CDC suggests Pfizer/BioNTech Covid-19 vaccine booster for children as young as 12

CDC suggests Pfizer/BioNTech Covid-19 vaccine booster for children as young as 12

On Wednesday, the US Centers for Disease Control and Prevention updated its advice for the Pfizer/BioNTech Covid-19 vaccination booster, allowing children as young as 12 to get it at least five months after completing the initial vaccine series.

The FDA on Monday extended Pfizer’s Covid-19 vaccination boosters’ emergency use authorization to children aged 12 to 15. The Advisory Committee on Immunization Practices (ACIP) of the Centers for Disease Control and Prevention (CDC) voted 13-1 on Wednesday to recommend the wider use of Covid-19 boosters for children in this age range.

In December, the CDC approved the Pfizer/BioNTech Covid-19 vaccine for use as a booster in ages 16 and 17.

In a news release, CDC Director Dr. Rochelle Walensky remarked, “It is critical that we protect our children and teens from COVID-19 infection and the complications of severe disease.” “Today, I endorsed ACIP’s vote to expand eligibility and strengthen our recommendations for booster doses. We now recommend that all adolescents aged 12-17 years should receive a booster shot 5 months after their primary series. This booster dose will provide optimized protection against COVID-19 and the Omicron variant. I encourage all parents to keep their children up to date with CDC’s COVID-19 vaccine recommendations.”

The ACIP recommendation came after members heard evidence on rare incidences of myocarditis and pericarditis in young kids who had received Covid-19 vaccinations, as well as concerns from many parents regarding vaccine long-term negative effects. They also took into account the fact that vaccine uptake among 12- to 17-year-olds has declined recently, as well as the fact that there have been record numbers of Covid-19 infections in minors, despite an increase in the highly transmissible Omicron strain of the coronavirus.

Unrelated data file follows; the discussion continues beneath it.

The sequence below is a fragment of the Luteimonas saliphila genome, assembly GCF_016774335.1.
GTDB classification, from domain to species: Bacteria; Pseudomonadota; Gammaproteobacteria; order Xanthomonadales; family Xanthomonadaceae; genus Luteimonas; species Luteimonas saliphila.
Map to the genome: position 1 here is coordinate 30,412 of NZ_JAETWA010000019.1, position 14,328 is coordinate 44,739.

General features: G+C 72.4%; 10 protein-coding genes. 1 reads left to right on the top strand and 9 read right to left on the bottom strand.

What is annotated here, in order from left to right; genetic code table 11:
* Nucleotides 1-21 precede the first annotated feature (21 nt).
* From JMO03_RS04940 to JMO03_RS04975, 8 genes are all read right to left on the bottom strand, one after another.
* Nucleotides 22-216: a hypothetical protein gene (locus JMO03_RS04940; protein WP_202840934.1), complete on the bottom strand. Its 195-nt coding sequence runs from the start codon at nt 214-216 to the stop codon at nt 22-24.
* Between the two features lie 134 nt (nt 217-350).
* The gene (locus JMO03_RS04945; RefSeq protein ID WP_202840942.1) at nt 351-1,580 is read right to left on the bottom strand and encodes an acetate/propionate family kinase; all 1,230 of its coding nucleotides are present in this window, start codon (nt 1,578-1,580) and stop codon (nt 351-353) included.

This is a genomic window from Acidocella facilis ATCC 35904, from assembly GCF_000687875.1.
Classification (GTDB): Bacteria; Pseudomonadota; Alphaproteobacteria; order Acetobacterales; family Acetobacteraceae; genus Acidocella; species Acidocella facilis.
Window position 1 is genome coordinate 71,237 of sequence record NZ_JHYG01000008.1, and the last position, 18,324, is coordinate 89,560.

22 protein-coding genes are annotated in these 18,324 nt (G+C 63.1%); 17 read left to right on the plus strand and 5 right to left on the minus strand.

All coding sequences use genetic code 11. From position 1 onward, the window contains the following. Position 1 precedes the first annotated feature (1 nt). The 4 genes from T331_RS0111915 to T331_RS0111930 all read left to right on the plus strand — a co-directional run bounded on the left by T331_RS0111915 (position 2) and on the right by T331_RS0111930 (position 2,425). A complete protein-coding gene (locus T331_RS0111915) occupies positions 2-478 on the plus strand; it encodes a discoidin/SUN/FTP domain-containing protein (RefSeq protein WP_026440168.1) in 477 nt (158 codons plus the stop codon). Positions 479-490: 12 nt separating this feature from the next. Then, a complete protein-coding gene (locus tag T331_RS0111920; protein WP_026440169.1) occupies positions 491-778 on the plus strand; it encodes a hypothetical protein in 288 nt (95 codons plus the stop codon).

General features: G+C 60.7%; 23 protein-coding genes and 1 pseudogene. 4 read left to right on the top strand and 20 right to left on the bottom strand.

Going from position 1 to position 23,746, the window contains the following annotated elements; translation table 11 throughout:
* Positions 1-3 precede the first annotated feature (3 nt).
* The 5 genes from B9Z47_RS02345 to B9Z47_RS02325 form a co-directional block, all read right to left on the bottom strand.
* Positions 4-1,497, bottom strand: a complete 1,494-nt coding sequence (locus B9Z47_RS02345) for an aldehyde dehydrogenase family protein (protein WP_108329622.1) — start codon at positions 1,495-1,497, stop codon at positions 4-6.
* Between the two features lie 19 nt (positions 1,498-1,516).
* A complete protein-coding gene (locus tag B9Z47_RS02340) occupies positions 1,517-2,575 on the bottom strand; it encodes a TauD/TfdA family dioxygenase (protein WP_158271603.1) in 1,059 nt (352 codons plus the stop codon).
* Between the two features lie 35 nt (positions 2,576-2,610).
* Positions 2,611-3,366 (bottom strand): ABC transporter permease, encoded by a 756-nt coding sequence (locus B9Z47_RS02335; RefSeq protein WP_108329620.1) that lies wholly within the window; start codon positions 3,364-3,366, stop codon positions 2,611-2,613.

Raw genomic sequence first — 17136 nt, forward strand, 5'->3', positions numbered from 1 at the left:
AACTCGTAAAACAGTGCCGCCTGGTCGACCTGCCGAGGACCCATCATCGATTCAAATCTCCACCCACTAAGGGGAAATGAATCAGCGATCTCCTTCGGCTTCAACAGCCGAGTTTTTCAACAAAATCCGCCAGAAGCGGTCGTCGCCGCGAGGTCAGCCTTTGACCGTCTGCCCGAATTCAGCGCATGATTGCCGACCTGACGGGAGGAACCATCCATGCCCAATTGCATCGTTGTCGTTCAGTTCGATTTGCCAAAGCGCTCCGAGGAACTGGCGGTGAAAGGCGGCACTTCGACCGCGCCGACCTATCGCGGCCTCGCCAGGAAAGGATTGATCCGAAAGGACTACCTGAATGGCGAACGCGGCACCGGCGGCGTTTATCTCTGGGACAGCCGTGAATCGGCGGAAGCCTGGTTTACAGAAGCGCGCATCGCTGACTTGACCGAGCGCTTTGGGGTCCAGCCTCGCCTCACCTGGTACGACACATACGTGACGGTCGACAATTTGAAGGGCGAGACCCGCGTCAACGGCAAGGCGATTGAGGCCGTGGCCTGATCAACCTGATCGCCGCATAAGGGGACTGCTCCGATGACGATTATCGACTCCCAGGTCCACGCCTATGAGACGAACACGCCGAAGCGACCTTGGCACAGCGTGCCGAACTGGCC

The CDC approved lowering the booster interval for those who received the Pfizer/BioNTech vaccine from six to five months on Tuesday. It’s also suggested that moderately or severely immunocompromised 5- to 11-year-olds have another primary dosage 28 days following their second shot; only the Pfizer/BioNTech vaccine is approved for that age group.

The booster dosage from Pfizer has the same amount of vaccination as the first dose: 30 micrograms.

In mid-May, adolescents aged 12 to 15 became eligible to get their first round of the Pfizer/BioNTech Covid-19 vaccine, bringing the total number of persons vaccinated to almost 17 million.

According to data from the US Centers for Disease Control and Prevention, roughly half of the population aged 12 to 15 is now fully vaccinated, or 8.7 million people. Approximately 5 million have been properly vaccinated for more than five months and are now eligible for a booster dose.

Children in this age range make up around 5% of the total population of the United States. According to the most recent CDC data, they make up around 4% of the fully vaccinated population in the US and about 3% of those eligible for a booster injection.

Adults who had completed their initial series of the Pfizer/BioNTech or Moderna vaccination at least six months ago, as well as those who had had their initial Johnson & Johnson shot at least two months ago, should get a booster dose, according to the CDC.

In the United States, about 71.6 million people have been fully vaccinated and boosted against Covid-19. That’s fewer than half of the almost 180 million people who are eligible for a booster shot, and about a fifth of the overall population of the United States. According to the most recent CDC data, at least 67.5 million persons aged 5 and up have not yet gotten their first dose of Covid-19 vaccination.

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